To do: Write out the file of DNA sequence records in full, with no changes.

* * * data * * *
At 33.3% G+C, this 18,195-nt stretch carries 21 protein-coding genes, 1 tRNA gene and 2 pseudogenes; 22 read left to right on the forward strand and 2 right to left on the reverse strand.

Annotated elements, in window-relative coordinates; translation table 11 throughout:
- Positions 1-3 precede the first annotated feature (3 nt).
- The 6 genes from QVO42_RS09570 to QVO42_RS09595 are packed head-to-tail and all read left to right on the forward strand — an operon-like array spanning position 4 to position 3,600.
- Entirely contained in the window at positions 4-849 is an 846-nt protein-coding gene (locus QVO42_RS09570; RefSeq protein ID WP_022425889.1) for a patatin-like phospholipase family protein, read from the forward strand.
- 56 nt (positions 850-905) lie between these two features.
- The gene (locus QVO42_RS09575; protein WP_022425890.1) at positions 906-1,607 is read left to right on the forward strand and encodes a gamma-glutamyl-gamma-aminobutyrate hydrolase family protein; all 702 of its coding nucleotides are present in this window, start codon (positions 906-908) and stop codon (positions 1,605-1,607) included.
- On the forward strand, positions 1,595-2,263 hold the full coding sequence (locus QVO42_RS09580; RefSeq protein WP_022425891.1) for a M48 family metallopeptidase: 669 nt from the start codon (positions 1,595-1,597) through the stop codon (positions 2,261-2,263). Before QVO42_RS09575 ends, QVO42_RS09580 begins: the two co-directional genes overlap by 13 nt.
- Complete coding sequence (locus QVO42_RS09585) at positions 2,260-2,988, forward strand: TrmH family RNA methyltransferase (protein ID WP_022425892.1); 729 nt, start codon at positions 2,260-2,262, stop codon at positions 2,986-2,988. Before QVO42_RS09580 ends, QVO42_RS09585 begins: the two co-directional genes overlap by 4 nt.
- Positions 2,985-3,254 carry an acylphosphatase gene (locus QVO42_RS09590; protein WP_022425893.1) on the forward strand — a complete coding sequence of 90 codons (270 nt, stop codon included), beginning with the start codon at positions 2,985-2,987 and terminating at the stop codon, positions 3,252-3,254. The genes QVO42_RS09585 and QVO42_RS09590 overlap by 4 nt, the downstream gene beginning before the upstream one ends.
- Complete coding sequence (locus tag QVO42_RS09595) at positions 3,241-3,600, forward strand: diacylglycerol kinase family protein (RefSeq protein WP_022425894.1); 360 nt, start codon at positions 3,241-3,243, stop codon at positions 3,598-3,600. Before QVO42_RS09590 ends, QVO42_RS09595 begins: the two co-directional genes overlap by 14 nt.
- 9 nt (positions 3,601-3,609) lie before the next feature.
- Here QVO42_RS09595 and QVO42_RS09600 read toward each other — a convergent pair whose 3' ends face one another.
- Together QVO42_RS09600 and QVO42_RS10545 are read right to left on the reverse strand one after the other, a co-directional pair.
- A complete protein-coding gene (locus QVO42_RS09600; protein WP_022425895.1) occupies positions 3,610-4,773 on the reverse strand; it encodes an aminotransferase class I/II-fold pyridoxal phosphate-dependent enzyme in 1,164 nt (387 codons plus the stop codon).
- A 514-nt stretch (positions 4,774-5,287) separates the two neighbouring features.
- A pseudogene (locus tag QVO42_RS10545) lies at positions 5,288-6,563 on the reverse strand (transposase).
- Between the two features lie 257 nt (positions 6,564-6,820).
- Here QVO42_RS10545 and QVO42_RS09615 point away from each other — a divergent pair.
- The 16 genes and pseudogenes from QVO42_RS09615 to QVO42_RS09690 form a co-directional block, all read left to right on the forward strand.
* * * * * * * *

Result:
At 33.3% G+C, this 18,195-nt stretch carries 21 protein-coding genes, 1 tRNA gene and 2 pseudogenes; 22 read left to right on the forward strand and 2 right to left on the reverse strand.

Annotated elements, in window-relative coordinates; translation table 11 throughout:
- Positions 1-3 precede the first annotated feature (3 nt).
- The 6 genes from QVO42_RS09570 to QVO42_RS09595 are packed head-to-tail and all read left to right on the forward strand — an operon-like array spanning position 4 to position 3,600.
- Entirely contained in the window at positions 4-849 is an 846-nt protein-coding gene (locus QVO42_RS09570; RefSeq protein ID WP_022425889.1) for a patatin-like phospholipase family protein, read from the forward strand.
- 56 nt (positions 850-905) lie between these two features.
- The gene (locus QVO42_RS09575; protein WP_022425890.1) at positions 906-1,607 is read left to right on the forward strand and encodes a gamma-glutamyl-gamma-aminobutyrate hydrolase family protein; all 702 of its coding nucleotides are present in this window, start codon (positions 906-908) and stop codon (positions 1,605-1,607) included.
- On the forward strand, positions 1,595-2,263 hold the full coding sequence (locus QVO42_RS09580; RefSeq protein WP_022425891.1) for a M48 family metallopeptidase: 669 nt from the start codon (positions 1,595-1,597) through the stop codon (positions 2,261-2,263). Before QVO42_RS09575 ends, QVO42_RS09580 begins: the two co-directional genes overlap by 13 nt.
- Complete coding sequence (locus QVO42_RS09585) at positions 2,260-2,988, forward strand: TrmH family RNA methyltransferase (protein ID WP_022425892.1); 729 nt, start codon at positions 2,260-2,262, stop codon at positions 2,986-2,988. Before QVO42_RS09580 ends, QVO42_RS09585 begins: the two co-directional genes overlap by 4 nt.
- Positions 2,985-3,254 carry an acylphosphatase gene (locus QVO42_RS09590; protein WP_022425893.1) on the forward strand — a complete coding sequence of 90 codons (270 nt, stop codon included), beginning with the start codon at positions 2,985-2,987 and terminating at the stop codon, positions 3,252-3,254. The genes QVO42_RS09585 and QVO42_RS09590 overlap by 4 nt, the downstream gene beginning before the upstream one ends.
- Complete coding sequence (locus tag QVO42_RS09595) at positions 3,241-3,600, forward strand: diacylglycerol kinase family protein (RefSeq protein WP_022425894.1); 360 nt, start codon at positions 3,241-3,243, stop codon at positions 3,598-3,600. Before QVO42_RS09590 ends, QVO42_RS09595 begins: the two co-directional genes overlap by 14 nt.
- 9 nt (positions 3,601-3,609) lie before the next feature.
- Here QVO42_RS09595 and QVO42_RS09600 read toward each other — a convergent pair whose 3' ends face one another.
- Together QVO42_RS09600 and QVO42_RS10545 are read right to left on the reverse strand one after the other, a co-directional pair.
- A complete protein-coding gene (locus QVO42_RS09600; protein WP_022425895.1) occupies positions 3,610-4,773 on the reverse strand; it encodes an aminotransferase class I/II-fold pyridoxal phosphate-dependent enzyme in 1,164 nt (387 codons plus the stop codon).
- A 514-nt stretch (positions 4,774-5,287) separates the two neighbouring features.
- A pseudogene (locus tag QVO42_RS10545) lies at positions 5,288-6,563 on the reverse strand (transposase).
- Between the two features lie 257 nt (positions 6,564-6,820).
- Here QVO42_RS10545 and QVO42_RS09615 point away from each other — a divergent pair.
- The 16 genes and pseudogenes from QVO42_RS09615 to QVO42_RS09690 form a co-directional block, all read left to right on the forward strand.